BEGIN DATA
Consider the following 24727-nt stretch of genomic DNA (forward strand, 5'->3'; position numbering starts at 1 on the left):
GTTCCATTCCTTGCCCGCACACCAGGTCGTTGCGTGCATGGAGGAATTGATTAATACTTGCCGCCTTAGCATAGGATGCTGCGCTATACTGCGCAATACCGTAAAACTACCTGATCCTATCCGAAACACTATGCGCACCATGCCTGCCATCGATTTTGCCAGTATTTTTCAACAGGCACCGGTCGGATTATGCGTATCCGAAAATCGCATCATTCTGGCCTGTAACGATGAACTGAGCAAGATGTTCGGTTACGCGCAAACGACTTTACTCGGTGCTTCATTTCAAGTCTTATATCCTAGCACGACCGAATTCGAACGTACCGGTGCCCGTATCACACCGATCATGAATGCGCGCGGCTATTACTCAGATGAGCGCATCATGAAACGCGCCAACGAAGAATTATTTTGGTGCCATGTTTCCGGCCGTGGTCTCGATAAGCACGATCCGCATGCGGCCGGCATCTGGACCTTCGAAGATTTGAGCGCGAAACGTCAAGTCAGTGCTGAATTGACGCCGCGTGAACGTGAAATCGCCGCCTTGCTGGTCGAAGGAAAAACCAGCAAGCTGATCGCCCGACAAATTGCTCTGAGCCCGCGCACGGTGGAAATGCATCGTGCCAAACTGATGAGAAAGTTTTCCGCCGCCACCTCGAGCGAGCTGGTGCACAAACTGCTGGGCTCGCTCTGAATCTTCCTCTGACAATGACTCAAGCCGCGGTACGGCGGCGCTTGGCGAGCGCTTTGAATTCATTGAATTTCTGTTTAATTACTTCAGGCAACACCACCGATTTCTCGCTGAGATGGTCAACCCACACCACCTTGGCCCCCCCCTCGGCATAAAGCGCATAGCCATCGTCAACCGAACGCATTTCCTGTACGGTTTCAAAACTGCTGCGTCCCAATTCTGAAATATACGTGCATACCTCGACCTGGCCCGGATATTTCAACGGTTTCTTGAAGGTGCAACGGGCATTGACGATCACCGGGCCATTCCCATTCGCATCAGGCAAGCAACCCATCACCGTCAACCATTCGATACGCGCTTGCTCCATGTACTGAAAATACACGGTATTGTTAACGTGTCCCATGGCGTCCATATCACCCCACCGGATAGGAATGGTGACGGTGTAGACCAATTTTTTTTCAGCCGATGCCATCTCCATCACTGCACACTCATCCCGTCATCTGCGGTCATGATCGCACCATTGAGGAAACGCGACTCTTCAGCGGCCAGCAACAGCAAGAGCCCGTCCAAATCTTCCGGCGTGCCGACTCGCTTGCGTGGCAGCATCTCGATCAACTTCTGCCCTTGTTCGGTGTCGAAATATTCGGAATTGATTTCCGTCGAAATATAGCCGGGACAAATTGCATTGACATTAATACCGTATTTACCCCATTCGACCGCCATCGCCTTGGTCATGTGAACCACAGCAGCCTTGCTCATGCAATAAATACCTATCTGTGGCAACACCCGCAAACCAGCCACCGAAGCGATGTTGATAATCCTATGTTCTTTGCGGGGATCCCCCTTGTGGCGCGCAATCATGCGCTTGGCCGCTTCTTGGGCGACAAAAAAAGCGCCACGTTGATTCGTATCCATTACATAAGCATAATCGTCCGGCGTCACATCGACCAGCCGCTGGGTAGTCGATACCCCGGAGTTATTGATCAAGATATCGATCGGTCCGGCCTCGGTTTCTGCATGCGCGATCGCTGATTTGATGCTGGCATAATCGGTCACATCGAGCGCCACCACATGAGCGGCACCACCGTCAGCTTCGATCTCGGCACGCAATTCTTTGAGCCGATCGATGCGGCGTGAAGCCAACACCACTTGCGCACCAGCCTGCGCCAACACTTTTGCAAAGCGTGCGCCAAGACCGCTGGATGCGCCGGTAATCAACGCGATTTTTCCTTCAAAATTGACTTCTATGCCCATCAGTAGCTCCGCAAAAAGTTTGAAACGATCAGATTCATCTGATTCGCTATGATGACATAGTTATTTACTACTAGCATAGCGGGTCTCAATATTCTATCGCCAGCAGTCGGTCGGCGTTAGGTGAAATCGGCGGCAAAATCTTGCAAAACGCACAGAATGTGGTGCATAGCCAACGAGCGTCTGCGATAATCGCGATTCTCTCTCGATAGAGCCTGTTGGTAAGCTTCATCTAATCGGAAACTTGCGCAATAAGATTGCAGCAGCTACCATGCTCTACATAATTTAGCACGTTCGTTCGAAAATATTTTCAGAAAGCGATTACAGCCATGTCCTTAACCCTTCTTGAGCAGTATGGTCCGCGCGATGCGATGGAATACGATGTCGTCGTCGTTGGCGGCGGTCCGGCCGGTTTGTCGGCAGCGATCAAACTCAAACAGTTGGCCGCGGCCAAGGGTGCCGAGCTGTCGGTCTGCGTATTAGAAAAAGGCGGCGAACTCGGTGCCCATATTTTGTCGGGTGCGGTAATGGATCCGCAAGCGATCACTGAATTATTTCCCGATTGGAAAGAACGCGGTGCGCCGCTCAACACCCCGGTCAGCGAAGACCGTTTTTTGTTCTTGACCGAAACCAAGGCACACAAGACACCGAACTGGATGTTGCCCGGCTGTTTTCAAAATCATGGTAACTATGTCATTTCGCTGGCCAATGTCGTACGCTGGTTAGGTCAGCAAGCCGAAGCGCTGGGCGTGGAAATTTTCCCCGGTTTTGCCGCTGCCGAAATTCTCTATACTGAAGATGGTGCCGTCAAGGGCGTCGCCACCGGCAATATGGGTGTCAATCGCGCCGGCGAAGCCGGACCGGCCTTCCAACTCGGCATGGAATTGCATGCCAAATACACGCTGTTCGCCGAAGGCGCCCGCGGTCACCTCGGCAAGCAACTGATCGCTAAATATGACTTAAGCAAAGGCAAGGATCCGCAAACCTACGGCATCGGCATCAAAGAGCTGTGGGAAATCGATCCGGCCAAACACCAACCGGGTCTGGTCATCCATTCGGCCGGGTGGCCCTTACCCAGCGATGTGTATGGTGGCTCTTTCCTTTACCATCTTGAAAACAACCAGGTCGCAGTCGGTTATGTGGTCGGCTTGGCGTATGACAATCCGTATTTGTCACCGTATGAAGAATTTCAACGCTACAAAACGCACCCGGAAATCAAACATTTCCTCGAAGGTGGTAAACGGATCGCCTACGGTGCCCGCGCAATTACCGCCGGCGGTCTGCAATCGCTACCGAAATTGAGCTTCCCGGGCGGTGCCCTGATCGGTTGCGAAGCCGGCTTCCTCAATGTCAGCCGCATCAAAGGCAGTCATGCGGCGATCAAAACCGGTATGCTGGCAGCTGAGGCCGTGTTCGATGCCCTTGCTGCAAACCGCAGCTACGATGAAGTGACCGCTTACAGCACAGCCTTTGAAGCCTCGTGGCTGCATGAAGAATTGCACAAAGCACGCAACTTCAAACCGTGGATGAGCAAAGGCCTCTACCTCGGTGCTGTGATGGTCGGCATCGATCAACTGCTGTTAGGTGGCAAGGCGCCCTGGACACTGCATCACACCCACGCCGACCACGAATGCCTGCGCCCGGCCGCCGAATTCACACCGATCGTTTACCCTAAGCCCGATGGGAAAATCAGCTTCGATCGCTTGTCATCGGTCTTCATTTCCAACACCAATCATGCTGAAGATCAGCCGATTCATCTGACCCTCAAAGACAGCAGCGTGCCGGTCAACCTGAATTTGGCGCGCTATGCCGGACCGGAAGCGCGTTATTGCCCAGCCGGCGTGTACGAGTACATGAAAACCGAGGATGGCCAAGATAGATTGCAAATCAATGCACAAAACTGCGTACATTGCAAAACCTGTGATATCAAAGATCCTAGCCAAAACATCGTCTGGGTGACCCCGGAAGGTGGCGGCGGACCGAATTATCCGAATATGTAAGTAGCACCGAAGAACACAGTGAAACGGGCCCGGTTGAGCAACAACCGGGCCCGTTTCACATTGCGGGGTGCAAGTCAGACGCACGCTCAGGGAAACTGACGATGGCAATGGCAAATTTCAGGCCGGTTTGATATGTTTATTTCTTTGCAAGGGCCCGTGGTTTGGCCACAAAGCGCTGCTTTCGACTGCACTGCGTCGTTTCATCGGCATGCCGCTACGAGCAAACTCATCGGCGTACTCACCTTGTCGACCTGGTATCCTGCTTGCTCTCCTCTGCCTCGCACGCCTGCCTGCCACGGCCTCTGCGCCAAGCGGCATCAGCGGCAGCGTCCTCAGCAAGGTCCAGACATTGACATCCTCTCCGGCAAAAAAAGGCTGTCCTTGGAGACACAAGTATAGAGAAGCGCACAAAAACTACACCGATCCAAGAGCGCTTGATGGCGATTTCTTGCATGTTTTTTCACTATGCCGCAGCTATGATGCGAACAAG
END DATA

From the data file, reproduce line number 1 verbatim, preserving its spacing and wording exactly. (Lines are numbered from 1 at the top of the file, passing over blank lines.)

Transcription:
Consider the following 24727-nt stretch of genomic DNA (forward strand, 5'->3'; position numbering starts at 1 on the left):